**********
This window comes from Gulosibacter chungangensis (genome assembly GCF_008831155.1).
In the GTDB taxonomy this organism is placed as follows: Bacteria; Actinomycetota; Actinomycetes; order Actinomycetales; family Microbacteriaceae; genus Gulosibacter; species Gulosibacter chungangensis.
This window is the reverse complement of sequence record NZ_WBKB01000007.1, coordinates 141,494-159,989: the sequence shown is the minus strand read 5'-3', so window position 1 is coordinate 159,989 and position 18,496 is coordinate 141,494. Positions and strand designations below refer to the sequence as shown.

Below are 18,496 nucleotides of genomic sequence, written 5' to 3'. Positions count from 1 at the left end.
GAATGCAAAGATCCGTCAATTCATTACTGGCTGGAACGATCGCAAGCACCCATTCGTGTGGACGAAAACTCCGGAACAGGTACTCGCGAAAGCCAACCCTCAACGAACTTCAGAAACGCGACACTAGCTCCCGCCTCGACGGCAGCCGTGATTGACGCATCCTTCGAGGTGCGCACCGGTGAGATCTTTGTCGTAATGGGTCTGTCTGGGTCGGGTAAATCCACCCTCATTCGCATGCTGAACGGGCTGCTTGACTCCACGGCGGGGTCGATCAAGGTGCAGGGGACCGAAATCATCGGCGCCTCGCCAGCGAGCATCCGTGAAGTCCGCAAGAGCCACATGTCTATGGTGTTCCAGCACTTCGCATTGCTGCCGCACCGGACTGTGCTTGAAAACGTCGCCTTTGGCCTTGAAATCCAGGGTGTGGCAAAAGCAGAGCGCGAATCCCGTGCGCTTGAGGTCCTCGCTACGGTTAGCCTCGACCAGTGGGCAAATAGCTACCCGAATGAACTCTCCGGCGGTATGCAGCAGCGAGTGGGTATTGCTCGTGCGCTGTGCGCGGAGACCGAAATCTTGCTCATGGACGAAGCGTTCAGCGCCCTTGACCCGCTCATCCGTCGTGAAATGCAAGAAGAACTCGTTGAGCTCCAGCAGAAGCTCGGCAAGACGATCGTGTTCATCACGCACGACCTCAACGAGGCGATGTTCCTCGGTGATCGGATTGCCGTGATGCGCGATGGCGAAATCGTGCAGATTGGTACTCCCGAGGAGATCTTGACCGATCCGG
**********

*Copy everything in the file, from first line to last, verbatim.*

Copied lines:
This window comes from Gulosibacter chungangensis (genome assembly GCF_008831155.1).
In the GTDB taxonomy this organism is placed as follows: Bacteria; Actinomycetota; Actinomycetes; order Actinomycetales; family Microbacteriaceae; genus Gulosibacter; species Gulosibacter chungangensis.
This window is the reverse complement of sequence record NZ_WBKB01000007.1, coordinates 141,494-159,989: the sequence shown is the minus strand read 5'-3', so window position 1 is coordinate 159,989 and position 18,496 is coordinate 141,494. Positions and strand designations below refer to the sequence as shown.

Below are 18,496 nucleotides of genomic sequence, written 5' to 3'. Positions count from 1 at the left end.
GAATGCAAAGATCCGTCAATTCATTACTGGCTGGAACGATCGCAAGCACCCATTCGTGTGGACGAAAACTCCGGAACAGGTACTCGCGAAAGCCAACCCTCAACGAACTTCAGAAACGCGACACTAGCTCCCGCCTCGACGGCAGCCGTGATTGACGCATCCTTCGAGGTGCGCACCGGTGAGATCTTTGTCGTAATGGGTCTGTCTGGGTCGGGTAAATCCACCCTCATTCGCATGCTGAACGGGCTGCTTGACTCCACGGCGGGGTCGATCAAGGTGCAGGGGACCGAAATCATCGGCGCCTCGCCAGCGAGCATCCGTGAAGTCCGCAAGAGCCACATGTCTATGGTGTTCCAGCACTTCGCATTGCTGCCGCACCGGACTGTGCTTGAAAACGTCGCCTTTGGCCTTGAAATCCAGGGTGTGGCAAAAGCAGAGCGCGAATCCCGTGCGCTTGAGGTCCTCGCTACGGTTAGCCTCGACCAGTGGGCAAATAGCTACCCGAATGAACTCTCCGGCGGTATGCAGCAGCGAGTGGGTATTGCTCGTGCGCTGTGCGCGGAGACCGAAATCTTGCTCATGGACGAAGCGTTCAGCGCCCTTGACCCGCTCATCCGTCGTGAAATGCAAGAAGAACTCGTTGAGCTCCAGCAGAAGCTCGGCAAGACGATCGTGTTCATCACGCACGACCTCAACGAGGCGATGTTCCTCGGTGATCGGATTGCCGTGATGCGCGATGGCGAAATCGTGCAGATTGGTACTCCCGAGGAGATCTTGACCGATCCGG